Thayer had a chequered career, mainly due to his erratic and confrontational temperament. He was a forceful and not always tactful polemicist in his sermons, printed tracts, and frequent newspaper articles. After a brief and difficult time in Boston, he was sent to the scattered Catholic communities first in Alexandria, Virginia, and then in Kentucky.
He made a name for himself as a Catholic voice against slavery. But his travels in the South were short-lived, and within four years he had left again for Europe in 1803.
He visited London, La Trappe in France, and Dublin, and in 1811 he settled in Limerick, where he lived the life of an ascetic and where he was much more successful in his ministry. In Limerick, he was regarded as a priest of edifying piety and ascetic life. But he had no charge, as parish priest or curate, although he said Mass and heard confessions in Saint Michael’s Parish and Saint John’s Parish and often preached sermons that were controversial.
When he first came to Limerick, confessions were rare except at Easter. But his sermons encouraged many to confess monthly and even more frequently. His large number of penitents were nicknamed Thayerites by those who opposed this form of piety.
Father Thayer stayed at Patrick Street in Limerick in the home of James Ryan, a prosperous cloth merchant, and was French tutor to the youngest daughter in the family, Margaret.
He died in Limerick on 15 February 1815 in the Ryan house, which stood on the site of the entrance to Arthur’s Quay Shopping Centre. He was buried in the churchyard at Saint John’s Church of Ireland parish church in Limerick. Since his death, he has been compared at times with the Curé of Ars.
After his death, Thayer’s estate was used by James Ryan’s three daughters to found an Ursuline convent, Mount Benedict, near Bunker Hill in Charlestown, Massachusetts. They moved from Limerick to Boston in 1819, and founded their convent, the first established in New England, in 1826. However, their convent was burned down in anti-Catholic rioting on the night of 11 August 1834. The mob was ‘incited by Lyman Beecher and whiskey,’ in the words of Daniel Sargent.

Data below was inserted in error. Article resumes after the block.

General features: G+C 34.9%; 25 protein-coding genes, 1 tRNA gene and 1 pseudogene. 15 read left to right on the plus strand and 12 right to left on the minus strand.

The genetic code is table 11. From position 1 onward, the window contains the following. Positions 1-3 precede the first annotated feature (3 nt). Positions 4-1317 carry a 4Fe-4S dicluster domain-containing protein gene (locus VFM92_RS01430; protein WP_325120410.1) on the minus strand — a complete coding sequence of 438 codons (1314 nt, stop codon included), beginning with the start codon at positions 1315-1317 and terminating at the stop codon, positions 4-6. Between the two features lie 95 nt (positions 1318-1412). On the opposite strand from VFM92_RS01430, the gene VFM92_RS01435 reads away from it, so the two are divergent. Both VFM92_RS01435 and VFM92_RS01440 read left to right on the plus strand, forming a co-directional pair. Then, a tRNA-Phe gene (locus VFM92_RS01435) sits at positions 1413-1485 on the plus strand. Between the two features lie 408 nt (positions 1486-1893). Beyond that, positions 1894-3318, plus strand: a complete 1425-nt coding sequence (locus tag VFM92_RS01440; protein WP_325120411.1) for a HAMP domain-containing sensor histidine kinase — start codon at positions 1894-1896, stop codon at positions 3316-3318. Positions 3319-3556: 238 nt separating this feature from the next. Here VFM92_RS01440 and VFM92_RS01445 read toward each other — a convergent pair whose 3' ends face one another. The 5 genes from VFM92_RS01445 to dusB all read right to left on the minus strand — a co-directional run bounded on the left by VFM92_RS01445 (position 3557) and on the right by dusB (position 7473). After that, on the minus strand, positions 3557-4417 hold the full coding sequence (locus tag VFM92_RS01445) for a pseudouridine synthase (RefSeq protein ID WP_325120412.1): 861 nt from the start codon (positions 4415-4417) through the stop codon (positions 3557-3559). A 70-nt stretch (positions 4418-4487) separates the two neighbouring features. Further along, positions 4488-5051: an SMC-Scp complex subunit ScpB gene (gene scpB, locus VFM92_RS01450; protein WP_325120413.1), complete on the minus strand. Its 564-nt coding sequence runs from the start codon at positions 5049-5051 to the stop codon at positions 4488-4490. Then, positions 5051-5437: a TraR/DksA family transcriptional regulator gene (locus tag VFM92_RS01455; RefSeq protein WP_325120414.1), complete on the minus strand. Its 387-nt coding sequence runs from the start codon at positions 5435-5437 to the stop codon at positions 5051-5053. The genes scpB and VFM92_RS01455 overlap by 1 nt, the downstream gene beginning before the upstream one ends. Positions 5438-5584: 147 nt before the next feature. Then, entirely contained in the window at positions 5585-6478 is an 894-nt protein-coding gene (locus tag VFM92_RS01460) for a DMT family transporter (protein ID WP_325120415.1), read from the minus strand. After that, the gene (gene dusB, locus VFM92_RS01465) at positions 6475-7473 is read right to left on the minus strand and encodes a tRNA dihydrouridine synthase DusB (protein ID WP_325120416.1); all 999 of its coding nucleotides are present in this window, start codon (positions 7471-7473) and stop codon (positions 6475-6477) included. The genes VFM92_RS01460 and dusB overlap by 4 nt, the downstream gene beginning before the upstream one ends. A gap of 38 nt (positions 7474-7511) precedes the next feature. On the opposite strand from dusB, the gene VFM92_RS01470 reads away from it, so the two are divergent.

Following the Stations
of the Cross in Lent 7:
Longford 5: Simon of Cyrene
helps Jesus carry the Cross
Each morning in Lent, as part of my meditations and reflections for Lent this year, I am being guided by the Stations of the Cross from three locations.
The idea for this series of morning Lenten meditations came from reading about Peter Walker’s new exhibition, ‘Imagining the Crucifixion,’ inspired by the Stations of the Cross, which opened in Lichfield Cathedral last week on Ash Wednesday and continues throughout Lent.
Throughout Lent, my meditations each morning are inspired by three sets of Stations of the Cross that I have found either inspiring or unusual. They are the stations in Saint Mel’s Cathedral, Longford, at Saint John’s Well on a mountainside near Millstreet, Co Cork, and in the Chapel of Saint John’s Hospital, Lichfield.